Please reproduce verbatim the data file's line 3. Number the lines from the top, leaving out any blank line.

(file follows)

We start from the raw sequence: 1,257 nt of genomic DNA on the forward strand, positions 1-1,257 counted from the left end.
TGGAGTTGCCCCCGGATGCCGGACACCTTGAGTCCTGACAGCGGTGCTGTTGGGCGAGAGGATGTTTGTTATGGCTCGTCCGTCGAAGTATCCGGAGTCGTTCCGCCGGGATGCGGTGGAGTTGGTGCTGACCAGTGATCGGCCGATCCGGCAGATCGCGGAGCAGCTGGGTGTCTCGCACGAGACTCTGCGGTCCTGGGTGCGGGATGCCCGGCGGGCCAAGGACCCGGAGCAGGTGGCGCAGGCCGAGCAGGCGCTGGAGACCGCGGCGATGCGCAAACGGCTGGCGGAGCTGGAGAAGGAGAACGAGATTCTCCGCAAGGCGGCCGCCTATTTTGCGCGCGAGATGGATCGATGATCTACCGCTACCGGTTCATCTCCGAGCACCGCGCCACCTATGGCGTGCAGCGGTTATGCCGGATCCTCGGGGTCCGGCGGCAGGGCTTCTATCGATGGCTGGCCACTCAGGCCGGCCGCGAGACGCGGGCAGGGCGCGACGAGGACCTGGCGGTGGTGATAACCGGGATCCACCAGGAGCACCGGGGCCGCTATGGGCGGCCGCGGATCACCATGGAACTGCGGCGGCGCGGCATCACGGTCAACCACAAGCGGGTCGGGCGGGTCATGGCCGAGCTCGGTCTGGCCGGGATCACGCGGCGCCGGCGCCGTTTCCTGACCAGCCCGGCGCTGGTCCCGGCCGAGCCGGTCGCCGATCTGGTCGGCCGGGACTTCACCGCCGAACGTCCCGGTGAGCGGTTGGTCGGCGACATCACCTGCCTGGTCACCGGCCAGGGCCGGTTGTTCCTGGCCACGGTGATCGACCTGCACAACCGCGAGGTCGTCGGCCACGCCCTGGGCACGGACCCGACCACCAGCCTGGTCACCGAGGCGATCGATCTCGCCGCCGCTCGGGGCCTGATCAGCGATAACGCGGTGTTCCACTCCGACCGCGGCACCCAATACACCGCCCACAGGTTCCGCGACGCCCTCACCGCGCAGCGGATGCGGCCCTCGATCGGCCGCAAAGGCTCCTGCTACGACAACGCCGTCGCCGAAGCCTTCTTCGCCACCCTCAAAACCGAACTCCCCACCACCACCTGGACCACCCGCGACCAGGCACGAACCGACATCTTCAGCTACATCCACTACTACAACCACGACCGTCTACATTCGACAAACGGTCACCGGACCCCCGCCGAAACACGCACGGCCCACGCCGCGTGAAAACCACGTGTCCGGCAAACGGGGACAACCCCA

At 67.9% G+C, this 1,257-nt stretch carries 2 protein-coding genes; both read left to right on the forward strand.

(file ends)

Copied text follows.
At 67.9% G+C, this 1,257-nt stretch carries 2 protein-coding genes; both read left to right on the forward strand.